Are you an adult who reads young adult books? If so we’d love to hear from you! What do you feel about all the controversy? Why do you enjoy reading YA books and what is it in particular that attracts you to this genre?

Fictional Worlds I’d love to visit

Morning everyone,

A blogger recently set me an interesting challenge: To identify the top ten fictional worlds I’d like to visit and why. I had great fun coming up with this list, and now I have a real bad case of travel-lust. 🙂 Reading back over my answers, I realize that in many cases my sole reason for wanting to visit these places is purely for the men that inhabit these fictional worlds. Gosh, I am so shallow! I just hope my husband never reads this!!

10Asgard – The visual depiction of Marvel-Universe-created Asgard in the Thor movies is stunning, and I’d like to say I want to visit for the scenery. But, really it is just so I can fit my hands around Thor’s bulging biceps.

9. Neverland – Who doesn’t want to go flying with Peter Pan and drop-kick some mean ole nasty pirates?

8. Jurassic Park – I’d love to see a dinosaur up close and personal. Once I lived to tell the tale that is!

7. Middle Earth – My youngest son is obsessed with the ‘Lord of the Rings’ and ‘The Hobbit’ movies, so I’d lose major brownie points if I didn’t include Middle Earth in my list of fictional places to visit. Callum would have to come with me of course.

6. Forks – Okay, so I know it’s actually a real place (somewhere in northwest Washington) but I want to visit the fictional Twilight world so that I can dispense with Bella, and Edward can turn me into a vampire instead.

5. Avatar – I’ve always wondered what my Na’vi avatar would look like, and I totally want to have a hippy-60’s style-singing session under the Tree of Light.

4. Planet Novo – Getting to hang out with my own fictional characters, in the fictional world I created, would be seriously awesome. And I’ve always dreamed of going into space.

3. Narnia – These books were some of my favorites when I was a kid, and it was great being able to read them to my own children. Narnia is a classic fantasy land, and I want to hang out with talking animals, warrior rats and Mr. Tumnus. Plus Prince Caspian is hot.

2. Hogwarts School of Witchcraft and Wizardry – I visited Harry Potter World in Universal Orlando with my family, and I’ve also seen the Harry Potter Tour in New York. I just can’t get enough of this fantastic world that J.K Rowling has created. Getting a chance to properly visit Hogwarts Castle, and to play Quidditch with Harry Potter is the stuff dreams are made of.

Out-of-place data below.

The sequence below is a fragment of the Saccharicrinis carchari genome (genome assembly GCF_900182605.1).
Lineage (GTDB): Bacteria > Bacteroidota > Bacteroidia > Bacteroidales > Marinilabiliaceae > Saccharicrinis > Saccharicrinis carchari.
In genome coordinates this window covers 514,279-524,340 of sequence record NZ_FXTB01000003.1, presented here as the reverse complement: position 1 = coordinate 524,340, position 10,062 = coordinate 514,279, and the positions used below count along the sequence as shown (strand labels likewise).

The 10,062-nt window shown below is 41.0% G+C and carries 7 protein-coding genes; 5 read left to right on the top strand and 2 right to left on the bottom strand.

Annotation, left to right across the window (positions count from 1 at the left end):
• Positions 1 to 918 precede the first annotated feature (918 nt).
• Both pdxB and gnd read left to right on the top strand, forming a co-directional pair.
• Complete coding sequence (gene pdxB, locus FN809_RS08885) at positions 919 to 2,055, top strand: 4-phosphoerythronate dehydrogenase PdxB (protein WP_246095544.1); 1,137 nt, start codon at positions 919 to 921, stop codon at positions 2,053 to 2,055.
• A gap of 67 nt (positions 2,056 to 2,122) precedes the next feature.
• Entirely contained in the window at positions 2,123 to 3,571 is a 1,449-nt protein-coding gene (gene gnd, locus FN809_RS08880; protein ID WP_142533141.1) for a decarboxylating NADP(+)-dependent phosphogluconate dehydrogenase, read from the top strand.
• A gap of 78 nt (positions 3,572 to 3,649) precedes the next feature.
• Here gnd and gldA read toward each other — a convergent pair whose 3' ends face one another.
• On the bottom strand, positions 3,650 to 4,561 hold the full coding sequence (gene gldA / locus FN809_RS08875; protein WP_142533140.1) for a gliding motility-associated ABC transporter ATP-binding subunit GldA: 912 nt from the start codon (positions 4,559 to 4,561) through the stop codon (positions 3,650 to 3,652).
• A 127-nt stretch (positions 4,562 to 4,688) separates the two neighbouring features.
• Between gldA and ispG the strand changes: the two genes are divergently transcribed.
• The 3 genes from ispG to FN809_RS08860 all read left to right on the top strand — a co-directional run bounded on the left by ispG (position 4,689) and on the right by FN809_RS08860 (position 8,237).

1. Star Wars Universe – I am a massive Star Wars fan, and I love all the worlds George Lucas created in this universe. My trip would have to include a spin in the Millenium Falcon and a major make-out session with Luke Skywalker. Then my life would be complete.

So there you have it! What about you? Are any of your favorites included? What fictional world would you most like to visit?

 

 

It started with a dream

A few people have asked me how I came up with the idea for my novel, True Calling, so I thought I’d share my story with you.

It all started with a dream. Just not my own.

The funny thing about dreams is that they’re so obscure to the point of not being real that we tend to overlook them and the potential message they’re trying to deliver. Or at least I know that’s what I used to do. But I’ve had cause to think about dreams a lot lately and I truly wonder whether our dreams have the power to change our lives (and I’m not just speaking metaphorically).

I first got hooked on the Twilight series in November 2009. My sister-in-law, an avid YA reader, had been raving about the books for the best part of the previous year. And unless you lived under a rock or on a different planet there was no way of avoiding the phenomenon. The first Twilight movie had surfaced in 2008 and you couldn’t avoid Robert Pattinson or Kristen Stewart in the midst of such obsession, they were everywhere. I paid zero attention to the hype: Not interested, far too old for all that malarkey, vampires meh… Then I came into the sitting room one day and my eldest son was watching Twilight on Sky movies and I got instantly sucked in (excuse the pun). Therein was the start of my obsession with Twilight, which would later translate into an obsession with YA fiction and teen movies in general.